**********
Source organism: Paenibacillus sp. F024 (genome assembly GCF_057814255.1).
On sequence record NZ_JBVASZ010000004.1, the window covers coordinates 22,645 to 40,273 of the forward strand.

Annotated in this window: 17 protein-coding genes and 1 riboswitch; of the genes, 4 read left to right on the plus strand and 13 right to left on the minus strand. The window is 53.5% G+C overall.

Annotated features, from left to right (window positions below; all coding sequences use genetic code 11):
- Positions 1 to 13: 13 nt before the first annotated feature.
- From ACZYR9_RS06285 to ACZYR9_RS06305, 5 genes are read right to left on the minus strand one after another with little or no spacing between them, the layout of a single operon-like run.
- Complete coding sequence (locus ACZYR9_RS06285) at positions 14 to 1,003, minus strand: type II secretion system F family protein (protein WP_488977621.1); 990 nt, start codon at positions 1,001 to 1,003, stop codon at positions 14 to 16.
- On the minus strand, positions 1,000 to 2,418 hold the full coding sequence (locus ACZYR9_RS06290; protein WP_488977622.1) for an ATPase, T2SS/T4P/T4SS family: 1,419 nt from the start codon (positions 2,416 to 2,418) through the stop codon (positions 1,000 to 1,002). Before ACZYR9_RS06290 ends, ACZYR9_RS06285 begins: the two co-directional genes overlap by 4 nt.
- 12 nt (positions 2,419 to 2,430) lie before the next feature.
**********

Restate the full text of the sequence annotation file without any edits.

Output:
Source organism: Paenibacillus sp. F024 (genome assembly GCF_057814255.1).
On sequence record NZ_JBVASZ010000004.1, the window covers coordinates 22,645 to 40,273 of the forward strand.

Annotated in this window: 17 protein-coding genes and 1 riboswitch; of the genes, 4 read left to right on the plus strand and 13 right to left on the minus strand. The window is 53.5% G+C overall.

Annotated features, from left to right (window positions below; all coding sequences use genetic code 11):
- Positions 1 to 13: 13 nt before the first annotated feature.
- From ACZYR9_RS06285 to ACZYR9_RS06305, 5 genes are read right to left on the minus strand one after another with little or no spacing between them, the layout of a single operon-like run.
- Complete coding sequence (locus ACZYR9_RS06285) at positions 14 to 1,003, minus strand: type II secretion system F family protein (protein WP_488977621.1); 990 nt, start codon at positions 1,001 to 1,003, stop codon at positions 14 to 16.
- On the minus strand, positions 1,000 to 2,418 hold the full coding sequence (locus ACZYR9_RS06290; protein WP_488977622.1) for an ATPase, T2SS/T4P/T4SS family: 1,419 nt from the start codon (positions 2,416 to 2,418) through the stop codon (positions 1,000 to 1,002). Before ACZYR9_RS06290 ends, ACZYR9_RS06285 begins: the two co-directional genes overlap by 4 nt.
- 12 nt (positions 2,419 to 2,430) lie before the next feature.